The pivotable partition wall portion 23 can be adjusted as mentioned for adoption to varying dust composition in the raw gas. Under some circumstances it will be suitable to adjust the plate 23 to the position shown at z in FIG. 2, so that the inlet portion ahead of the filter bag set receives an upwardly increasing cross section. Thereby the gas velocity will decrease correspondingly. This may be advantageous in a case where it is operated with a gas containing a dust-shaped adsorbent which is required to be retained in the gas flow as long as possible. The adsorbent particles will receive an extended dwelling time with reduced velocity in the inlet portion enlarged in this manner.

Under conditions when the gas contains very coarse and easily separable dust particles undesired in the filter, the embodiment according to FIG. 2 can be used. The raw gas flow introduced at A impacts the lower edge portions of the baffles 31 with the result that the heaviest particles are separated and fall down and are discharged from the inlet portion of the chamber through the outlet 30. Obviously, this outlet must be small enough that the raw gas passing the outlet along with the dust will produce only an insignificant gas velocity upward through the outlet portion 163, not interfering with the gravity fall down of the dust into the outlet portion toward the dust outlet 18.

The embodiment of FIGS. 4 and 5 is similar to the embodiment of FIG. 1 and the same numerals are used for the same parts, however, with addition of one hundred ahead of the numeral. In this embodiment the bottom chamber 116 is provided with a partition wall 120 of generally U-shaped configuration as shown in FIG.

4. As shown in FIG. 5, the partition 120 extends from the side wall 153 of the bottom chamber wherein the inlet 119 is provided to the opposite side wall 154 of the bottom chamber and is secured therewith; e.g. by welding. The partition 120 has a bottom 150 and two side walls 151. The bottom 150 extends in a horizontal plane somewhat beneath the inlet aperture 119 for the gas to be purified. The side walls 151 of the partition extend upwardly from the bottom 150 and have their top edges 152 extending horizontally very closely to the lower ends of the dust filter bags 109 as shown in FIG. 4. In this way the bottom chamber 116 is divided into an inlet portion 116A for the raw gas and an outlet portion 116B for the separated dust. The flow directions for the gas and for the separated dust are shown by arrows.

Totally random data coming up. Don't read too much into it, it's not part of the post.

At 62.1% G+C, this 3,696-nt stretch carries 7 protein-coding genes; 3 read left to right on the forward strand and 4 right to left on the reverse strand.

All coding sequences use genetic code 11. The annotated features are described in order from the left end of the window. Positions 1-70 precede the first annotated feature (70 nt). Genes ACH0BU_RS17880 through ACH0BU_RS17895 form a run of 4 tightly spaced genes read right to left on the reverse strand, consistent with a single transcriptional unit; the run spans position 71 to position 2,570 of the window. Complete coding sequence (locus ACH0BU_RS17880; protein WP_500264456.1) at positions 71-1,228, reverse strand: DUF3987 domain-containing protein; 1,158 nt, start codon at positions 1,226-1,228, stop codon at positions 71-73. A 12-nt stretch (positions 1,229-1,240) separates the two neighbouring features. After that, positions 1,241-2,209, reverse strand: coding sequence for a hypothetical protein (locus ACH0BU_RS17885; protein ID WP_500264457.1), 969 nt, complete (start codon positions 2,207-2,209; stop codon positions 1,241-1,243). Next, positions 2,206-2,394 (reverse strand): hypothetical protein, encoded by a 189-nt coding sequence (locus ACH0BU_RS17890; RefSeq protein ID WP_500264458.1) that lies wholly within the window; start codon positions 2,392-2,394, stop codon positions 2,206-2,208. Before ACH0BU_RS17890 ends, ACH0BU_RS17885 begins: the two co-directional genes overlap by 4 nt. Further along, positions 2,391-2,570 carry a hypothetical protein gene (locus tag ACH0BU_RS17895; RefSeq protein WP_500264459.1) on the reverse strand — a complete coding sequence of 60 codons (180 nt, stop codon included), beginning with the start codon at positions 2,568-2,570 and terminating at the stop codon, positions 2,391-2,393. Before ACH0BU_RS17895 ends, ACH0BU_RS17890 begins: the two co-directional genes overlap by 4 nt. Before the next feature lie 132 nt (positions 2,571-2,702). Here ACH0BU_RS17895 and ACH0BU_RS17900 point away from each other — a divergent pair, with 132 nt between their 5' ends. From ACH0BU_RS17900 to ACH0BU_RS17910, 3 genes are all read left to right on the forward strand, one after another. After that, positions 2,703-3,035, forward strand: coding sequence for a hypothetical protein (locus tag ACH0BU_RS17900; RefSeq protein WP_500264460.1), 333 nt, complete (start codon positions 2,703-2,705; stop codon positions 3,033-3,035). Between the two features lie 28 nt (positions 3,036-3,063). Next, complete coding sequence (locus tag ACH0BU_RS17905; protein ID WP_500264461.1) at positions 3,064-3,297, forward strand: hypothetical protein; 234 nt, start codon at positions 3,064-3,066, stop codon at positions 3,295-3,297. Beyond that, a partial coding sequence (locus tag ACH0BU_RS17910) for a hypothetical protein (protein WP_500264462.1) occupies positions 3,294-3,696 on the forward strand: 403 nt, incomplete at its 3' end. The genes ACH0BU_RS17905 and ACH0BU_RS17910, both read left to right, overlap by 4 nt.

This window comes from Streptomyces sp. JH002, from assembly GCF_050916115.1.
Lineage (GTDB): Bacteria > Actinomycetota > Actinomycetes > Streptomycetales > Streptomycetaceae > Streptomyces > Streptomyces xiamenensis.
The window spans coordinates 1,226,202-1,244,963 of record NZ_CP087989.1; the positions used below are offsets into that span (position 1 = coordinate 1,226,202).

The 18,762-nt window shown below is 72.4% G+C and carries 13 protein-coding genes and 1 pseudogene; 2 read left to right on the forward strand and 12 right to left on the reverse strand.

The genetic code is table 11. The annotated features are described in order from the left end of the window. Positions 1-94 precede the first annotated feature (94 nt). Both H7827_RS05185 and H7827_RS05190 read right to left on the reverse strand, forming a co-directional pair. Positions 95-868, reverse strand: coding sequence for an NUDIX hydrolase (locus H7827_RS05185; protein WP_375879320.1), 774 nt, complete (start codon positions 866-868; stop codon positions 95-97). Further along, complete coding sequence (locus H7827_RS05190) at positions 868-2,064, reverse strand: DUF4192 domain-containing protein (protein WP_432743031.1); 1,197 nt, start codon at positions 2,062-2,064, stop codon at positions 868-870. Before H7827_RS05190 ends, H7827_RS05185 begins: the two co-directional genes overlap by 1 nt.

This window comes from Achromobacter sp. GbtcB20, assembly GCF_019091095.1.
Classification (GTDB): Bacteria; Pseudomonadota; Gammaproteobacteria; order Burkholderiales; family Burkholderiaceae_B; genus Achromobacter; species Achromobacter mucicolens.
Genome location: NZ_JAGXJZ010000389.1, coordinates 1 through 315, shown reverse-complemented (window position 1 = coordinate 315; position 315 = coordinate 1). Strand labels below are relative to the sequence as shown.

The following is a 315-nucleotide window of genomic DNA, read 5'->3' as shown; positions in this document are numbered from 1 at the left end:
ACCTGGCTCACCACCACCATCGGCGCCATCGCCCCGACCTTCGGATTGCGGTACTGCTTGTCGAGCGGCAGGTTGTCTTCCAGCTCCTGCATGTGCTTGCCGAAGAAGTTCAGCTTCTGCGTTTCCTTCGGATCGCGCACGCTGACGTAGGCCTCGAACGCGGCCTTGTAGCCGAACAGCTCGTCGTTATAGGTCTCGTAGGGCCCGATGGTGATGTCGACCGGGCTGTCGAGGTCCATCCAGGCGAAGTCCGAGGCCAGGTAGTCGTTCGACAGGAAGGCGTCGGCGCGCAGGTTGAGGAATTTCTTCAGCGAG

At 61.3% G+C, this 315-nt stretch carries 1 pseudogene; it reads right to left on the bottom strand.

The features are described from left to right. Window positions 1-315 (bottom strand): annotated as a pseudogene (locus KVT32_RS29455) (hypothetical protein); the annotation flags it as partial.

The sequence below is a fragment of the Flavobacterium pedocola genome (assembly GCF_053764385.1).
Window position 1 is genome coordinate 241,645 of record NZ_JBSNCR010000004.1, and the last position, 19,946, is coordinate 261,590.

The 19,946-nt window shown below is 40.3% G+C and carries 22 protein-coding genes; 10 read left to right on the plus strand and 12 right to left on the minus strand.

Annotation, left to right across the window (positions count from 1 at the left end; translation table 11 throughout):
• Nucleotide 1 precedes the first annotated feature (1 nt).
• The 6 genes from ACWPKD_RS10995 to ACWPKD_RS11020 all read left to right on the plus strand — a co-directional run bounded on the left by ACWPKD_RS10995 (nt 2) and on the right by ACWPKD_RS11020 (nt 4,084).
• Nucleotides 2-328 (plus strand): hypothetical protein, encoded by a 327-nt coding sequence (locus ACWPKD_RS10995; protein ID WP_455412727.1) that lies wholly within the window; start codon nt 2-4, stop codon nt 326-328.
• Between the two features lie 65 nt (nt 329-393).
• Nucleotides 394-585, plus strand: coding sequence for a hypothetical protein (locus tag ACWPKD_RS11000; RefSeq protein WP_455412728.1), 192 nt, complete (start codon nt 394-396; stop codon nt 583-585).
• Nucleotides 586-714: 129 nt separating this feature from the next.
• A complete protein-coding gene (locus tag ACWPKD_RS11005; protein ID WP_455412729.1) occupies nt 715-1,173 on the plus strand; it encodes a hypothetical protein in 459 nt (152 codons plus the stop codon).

Baffles 128 of suitable shape are provided in the inlet portion 116A, extending intermediate and secured to the side walls 151 of the partition 120. The operation of this embodiment is similar to the embodiments of the preceding Figures apart from the fact that the flowing system of the apparatus of this embodiment comprises one filter zone wherein the gas flow is directed upwardly and two zones wherein the direction of motion of the dust particles is directed downwardly.

It will be understood that the embodiments of FIGS. 1, 2, 4 and 5 can be combined with one another in some respects. Thus, the upper portions of the side walls 151 of the partition 120 can be made as separate wall members (not shown) arranged pivotably relative to the remaining parts of the side walls similarly to the embodiment of FIG. 1. It would also be obvious to provide the bottom chamber 116 with two raw gas inlets A arranged oppositely one another in the side walls 153 and 154, respectively. In this case, the arrangement of the baffles 128 would of course be adapted to the particular gas entrance conditions. When considering the embodiment as shown in FIG. 4, it is also possible to provide two inlets A in one and the same wall 153 spaced from one another both provided with a partition 120 of the configuration as shown in FIG. 4, said partitions being spaced from one another or having a side wall in common such as the wall 151. Also in the embodiment of FIGS. 1 or 2, two or more gas inlets A can be provided side by side if the dimensions of the apparatus make such an arrangement suitable.

By means of the apparatus according to the invention flushing of the filter bags has been substantially improved, while abrasive wear on the bags has been reduced without separation of particulate matter ahead of the filter bag.

It will be understood that in each of the embodiments shown and described, the partition wall in the bottom chamber prevents gas flow in the outlet compartment, and instead causes a flow from the inlet compartment which is initially directed primarily upward into the filter bag chamber; then, because of the containing effect of the top of the filter chamber, the gas flow diverges transversely toward one or more of the side walls which are spaced transversely of the region above the inlet chamber; next, due to the containing effect of the latter side walls, the gas flow then turns downwardly above the outlet chamber. Since the suction motivating the gas flow is limited to the interiors of the bags, the latter downward flow of the gas is diverted into the vbags, and is thereby substantially extinguished within the filter chamber, so that there is substantially no vertical velocity component of gas flow in the vicinity of the lower open end of the filter chamber above the outlet compartment. Accordingly, fine particulate matter separatedfrom the exteriors of the bags during reverse flushing thereof is carried from the passages between the bags above the gas inlet, into passages above the outlet compartment, and there enabled to settle by gravity into the outlet compartment as desired.